Dry Eye FAQ
Why does dry eye occur?
What are tears and how do they relate to dry eye?
How is dry eye diagnosed?
What can cause dry eye?
There are many factors that affect dry eye include age, medications, commercial eye makeup removers, screen time, autoimmune diseases and the environment. Here are some of the most common causes:
Staring at computer screens, televisions or electronic readers for long periods of time, exposure to air conditioning, wind, smoke, and dry climates.
Dry eye syndrome often gets worse as we age because tear production decreases. Dry eye is more common in people age 50 years or older.
Women are more likely to develop dry eye. Hormonal changes during pregnancy and after menopause have been linked with dry eye as well as an increased risk for autoimmune disorders.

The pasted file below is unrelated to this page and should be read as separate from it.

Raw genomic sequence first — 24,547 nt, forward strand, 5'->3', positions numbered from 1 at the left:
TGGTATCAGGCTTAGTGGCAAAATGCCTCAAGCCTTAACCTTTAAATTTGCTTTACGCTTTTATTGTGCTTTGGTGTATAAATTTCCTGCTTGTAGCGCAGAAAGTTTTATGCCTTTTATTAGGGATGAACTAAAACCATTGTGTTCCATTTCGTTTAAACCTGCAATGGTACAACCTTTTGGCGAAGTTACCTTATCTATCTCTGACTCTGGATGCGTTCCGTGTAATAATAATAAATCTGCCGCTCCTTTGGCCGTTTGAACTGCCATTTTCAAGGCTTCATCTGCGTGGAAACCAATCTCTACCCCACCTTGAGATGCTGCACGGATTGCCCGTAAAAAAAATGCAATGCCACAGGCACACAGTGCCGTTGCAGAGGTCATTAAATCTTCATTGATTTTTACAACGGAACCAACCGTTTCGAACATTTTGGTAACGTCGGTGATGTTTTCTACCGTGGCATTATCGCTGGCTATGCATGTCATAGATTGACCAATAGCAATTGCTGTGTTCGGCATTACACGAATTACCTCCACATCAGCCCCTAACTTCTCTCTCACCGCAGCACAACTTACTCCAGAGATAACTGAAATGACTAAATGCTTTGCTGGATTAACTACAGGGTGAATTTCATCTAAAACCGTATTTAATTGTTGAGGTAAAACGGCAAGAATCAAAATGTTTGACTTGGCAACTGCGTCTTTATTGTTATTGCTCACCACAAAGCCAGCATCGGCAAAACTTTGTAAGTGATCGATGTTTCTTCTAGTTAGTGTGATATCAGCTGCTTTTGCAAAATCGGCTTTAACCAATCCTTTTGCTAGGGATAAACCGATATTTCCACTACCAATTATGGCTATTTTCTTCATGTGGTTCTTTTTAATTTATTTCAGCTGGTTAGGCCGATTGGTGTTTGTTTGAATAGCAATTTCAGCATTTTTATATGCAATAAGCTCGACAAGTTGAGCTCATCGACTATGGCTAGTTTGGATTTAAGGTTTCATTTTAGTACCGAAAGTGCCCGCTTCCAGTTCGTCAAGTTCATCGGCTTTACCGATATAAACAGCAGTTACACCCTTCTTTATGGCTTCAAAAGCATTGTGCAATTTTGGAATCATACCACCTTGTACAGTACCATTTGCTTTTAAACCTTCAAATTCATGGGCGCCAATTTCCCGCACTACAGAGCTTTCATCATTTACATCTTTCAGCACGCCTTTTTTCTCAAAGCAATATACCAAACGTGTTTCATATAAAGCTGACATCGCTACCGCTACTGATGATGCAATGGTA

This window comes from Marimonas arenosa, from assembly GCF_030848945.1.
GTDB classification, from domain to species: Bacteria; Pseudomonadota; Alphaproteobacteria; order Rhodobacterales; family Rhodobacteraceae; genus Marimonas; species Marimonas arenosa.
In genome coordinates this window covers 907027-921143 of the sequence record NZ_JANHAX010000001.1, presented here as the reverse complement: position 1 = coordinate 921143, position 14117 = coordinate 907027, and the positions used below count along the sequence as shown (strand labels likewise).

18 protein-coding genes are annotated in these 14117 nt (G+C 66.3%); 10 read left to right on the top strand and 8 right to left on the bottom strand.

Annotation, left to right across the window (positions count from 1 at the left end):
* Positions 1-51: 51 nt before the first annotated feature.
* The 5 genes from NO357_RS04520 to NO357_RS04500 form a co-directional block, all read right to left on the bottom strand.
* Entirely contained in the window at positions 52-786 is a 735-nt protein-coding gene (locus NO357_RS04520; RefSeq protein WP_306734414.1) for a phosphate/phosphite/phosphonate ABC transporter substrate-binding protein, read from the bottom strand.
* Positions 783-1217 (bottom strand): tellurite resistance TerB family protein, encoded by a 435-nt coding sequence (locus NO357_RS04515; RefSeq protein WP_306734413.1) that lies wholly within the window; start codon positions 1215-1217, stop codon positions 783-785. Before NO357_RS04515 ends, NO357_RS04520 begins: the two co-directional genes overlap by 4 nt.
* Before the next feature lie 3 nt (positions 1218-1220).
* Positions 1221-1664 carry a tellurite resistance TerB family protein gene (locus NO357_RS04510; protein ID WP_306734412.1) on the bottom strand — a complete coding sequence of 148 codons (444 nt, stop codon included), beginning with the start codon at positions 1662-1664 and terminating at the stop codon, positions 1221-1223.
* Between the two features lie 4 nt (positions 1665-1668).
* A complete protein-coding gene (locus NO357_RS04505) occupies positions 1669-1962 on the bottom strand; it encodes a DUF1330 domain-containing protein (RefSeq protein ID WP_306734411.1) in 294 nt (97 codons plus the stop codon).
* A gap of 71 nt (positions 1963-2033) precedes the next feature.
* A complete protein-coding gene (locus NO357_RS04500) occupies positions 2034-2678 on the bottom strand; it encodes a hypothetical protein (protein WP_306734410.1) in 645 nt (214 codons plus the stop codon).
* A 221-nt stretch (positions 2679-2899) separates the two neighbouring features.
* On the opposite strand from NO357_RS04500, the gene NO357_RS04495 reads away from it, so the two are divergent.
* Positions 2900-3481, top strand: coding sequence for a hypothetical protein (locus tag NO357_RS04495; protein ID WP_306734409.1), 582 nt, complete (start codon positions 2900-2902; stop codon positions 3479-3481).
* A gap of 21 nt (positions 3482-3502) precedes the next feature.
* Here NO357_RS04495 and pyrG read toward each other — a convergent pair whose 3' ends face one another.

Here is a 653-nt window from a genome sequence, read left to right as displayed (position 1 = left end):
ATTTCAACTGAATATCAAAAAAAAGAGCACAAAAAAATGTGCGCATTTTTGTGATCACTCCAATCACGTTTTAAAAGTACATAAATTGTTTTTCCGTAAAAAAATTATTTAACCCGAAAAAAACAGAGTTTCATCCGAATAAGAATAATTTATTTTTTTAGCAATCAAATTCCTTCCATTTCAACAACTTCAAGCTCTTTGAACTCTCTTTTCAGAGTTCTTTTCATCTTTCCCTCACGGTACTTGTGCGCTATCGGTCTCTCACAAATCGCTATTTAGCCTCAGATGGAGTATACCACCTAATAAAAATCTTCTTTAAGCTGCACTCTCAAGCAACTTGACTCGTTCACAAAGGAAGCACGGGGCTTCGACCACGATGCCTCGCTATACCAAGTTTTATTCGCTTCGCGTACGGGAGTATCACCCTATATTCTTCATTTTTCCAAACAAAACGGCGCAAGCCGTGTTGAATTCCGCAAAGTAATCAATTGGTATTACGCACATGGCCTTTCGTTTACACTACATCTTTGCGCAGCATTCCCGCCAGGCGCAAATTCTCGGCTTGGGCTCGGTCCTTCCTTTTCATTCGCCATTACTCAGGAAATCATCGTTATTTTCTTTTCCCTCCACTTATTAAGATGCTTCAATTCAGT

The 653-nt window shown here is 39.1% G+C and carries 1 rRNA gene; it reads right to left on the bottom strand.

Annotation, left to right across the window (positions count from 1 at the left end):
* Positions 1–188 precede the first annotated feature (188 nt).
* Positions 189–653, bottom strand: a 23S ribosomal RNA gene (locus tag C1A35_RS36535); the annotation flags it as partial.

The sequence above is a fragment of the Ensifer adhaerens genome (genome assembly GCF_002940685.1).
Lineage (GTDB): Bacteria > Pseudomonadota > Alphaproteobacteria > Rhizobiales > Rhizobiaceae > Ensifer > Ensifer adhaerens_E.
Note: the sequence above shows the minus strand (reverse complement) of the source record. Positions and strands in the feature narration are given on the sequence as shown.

Antihistamines, decongestants, antidepressants, birth control pills, hormone replacement therapy, medications for anxiety, Parkinson’s disease, and high blood pressure have been associated with dry eye.
Rosacea (an inflammatory skin disease) and blepharitis (an inflammatory eyelid disease) can disrupt the function of the Meibomian glands.
Sjögren’s syndrome, lupus, scleroderma, rheumatoid arthritis, diabetes, thyroid disorders, and Vitamin A deficiency are associated with dry eye.